We took the train, grabbed a quick taxi ride from the station, and were dropped off here:
Here's some info. from Wikipedia. I'm too lazy to paraphrase it for you.
The Château de Vaux-le-Vicomte is a baroque French chateau located in Maincy, near Melun, 55 km southeast of Paris in the Seine-et-Marne département of France. It was built from 1658 to 1661 for Nicolas Fouquet, Marquis de Belle-Isle (Belle-Ile-en-Mer), Viscount of Melun and Vaux, the superintendent of finances of Louis XIV.
Vaux-le-Vicomte was in many ways the most influential work built in Europe in the mid-17th century, the most elaborate and grand house built in France after the Château de Maisons. Here, the architect Louis Le Vau, the landscape architect André le Nôtre, and the painter-decorator Charles Le Brun worked together on a large-scale project for the first time. Their collaboration marked the beginning of a new order: the magnificent manner that is associated with the "Louis XIV style" involving a system of collective work, which could be applied to the structure, its interiors and works of art and the creation of an entire landscape. The garden's use of a baroque axis that extends to infinity is an example of this style.
Well, we enjoyed a leisurely picnic in the gardens (leisurely, even though I wore Amy's Pink bag like a backpack in the Catacombs and ended up spilling carrot salad vinaigrette all over everything...), with a lovely view of the castle (and the scaffoldng that covered the 1/4 of it whwere they were re-roofing and gilding the roof decorations) and the outbuildings.
After our lunch, we decided to tour the inside first. Maybe my pictures don't do it justice, but it is beautiful. And served as a model for the at-the-moment-still-a-hunting-lodge Versailles. If you've ever been to Versailles, you will definitely see the resemblance.
Fête and Arrest
The château was lavish, refined, and dazzling to behold, but these characteristics proved tragic to its owner. Indeed, the King had Fouquet arrested shortly after a famous fête that took place on 17 August 1661, with Molière's play 'Les Fâcheux'. The celebration had been too impressive and the superintendent's home too luxurious. Jean-Baptiste Colbert had led the king to believe that his minister's magnificence was funded by the misappropriation of public funds. Colbert, who then replaced Fouquet as superintendent of finances, arrested him.  Later, Voltaire was to sum up the famous fête thus: "On 17 August, at six in the evening Fouquet was the King of France: at two in the morning he was nobody." La Fontaine wrote describing the fête, and shortly afterwards penned his Elégie aux nymphes de Vaux.
After FouquetAfter Nicolas Fouquet was arrested and imprisoned for life, and his wife exiled, Vaux-le-Vicomte was placed under sequestration (sequestration (law)). The King seized, confiscated, and occasionally purchased 120 tapestries, the statues, and all the orange trees from Vaux Le Vicomte. He then sent the team of artists (Le Vau, Le Nôtre and Le Brun) to design what would be a much larger project than Vaux Le Vicomte, the palace and gardens of Versailles.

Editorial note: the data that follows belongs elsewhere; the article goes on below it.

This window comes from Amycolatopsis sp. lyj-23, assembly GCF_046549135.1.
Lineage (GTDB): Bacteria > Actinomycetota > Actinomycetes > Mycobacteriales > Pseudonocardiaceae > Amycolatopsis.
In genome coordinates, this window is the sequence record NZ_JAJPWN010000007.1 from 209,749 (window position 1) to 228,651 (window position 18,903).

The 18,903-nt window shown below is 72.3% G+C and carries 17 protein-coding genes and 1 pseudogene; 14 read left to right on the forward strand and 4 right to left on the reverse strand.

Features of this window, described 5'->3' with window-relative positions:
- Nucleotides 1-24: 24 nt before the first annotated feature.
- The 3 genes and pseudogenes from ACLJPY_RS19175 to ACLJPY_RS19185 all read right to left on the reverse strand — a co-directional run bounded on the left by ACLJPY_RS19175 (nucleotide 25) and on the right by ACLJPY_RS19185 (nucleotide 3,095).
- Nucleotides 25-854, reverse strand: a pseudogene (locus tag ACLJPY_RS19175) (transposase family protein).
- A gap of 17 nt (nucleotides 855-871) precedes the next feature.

Madame Fouquet recovered her property ten years later and retired there with her eldest son. In 1705, after the death of her husband and son, she decided to put Vaux Le Vicomte up for sale.
And last but not least (be still my beating heart)...
Oh, and lest I forget...
The room next to the library was specifically decorated in a more elegant and elaborate fashion so the king could stay there if he dropped in to say hello. (Or, "You're arrested, because your house is cooler than mine." Whichever.)
What makes this room extra special, though, is the creepy life-size manneqins. One of them "talks," as well, which is creepy in and of itself, but it's (his?) mouth actually moves correctly so the shape of his lips reflects what it would look like if an actual person was talking. And frankly, that just creeped me right out.
So, here's a little video to give you a feel for the ambience of the room...
And here's a video to show you how creepy his face is when he talks. Maybe it's because none of the rest of his face moves--his cheeks, his eyes, even his eyebrows... Nope, he's got a Botox face with moveable lips.
After touring the main floor, we went up past the second floor, up this teensy staircase,
walked around the bell tower,
and enjoyed a great view of the grounds.
Can you see the influence on Versailles?
Let me help you...
We decided to hang out in the gardens for a while. I read, Ames took a nap. It was so nice to bask in the sunlight for a while.
Then we had a taxi called, I grabbed some cookbooks from the chateau gift shop, and we made our way back to Paris.
If you are in Paris for the first time, this might not be the thing for you because there are so many other wonderful things right in town. But for returning visitors, I would definitely recommend Vaux-le-Vicomte. Bit pricey to get there, get in, and get back, but to me it was totally worth it.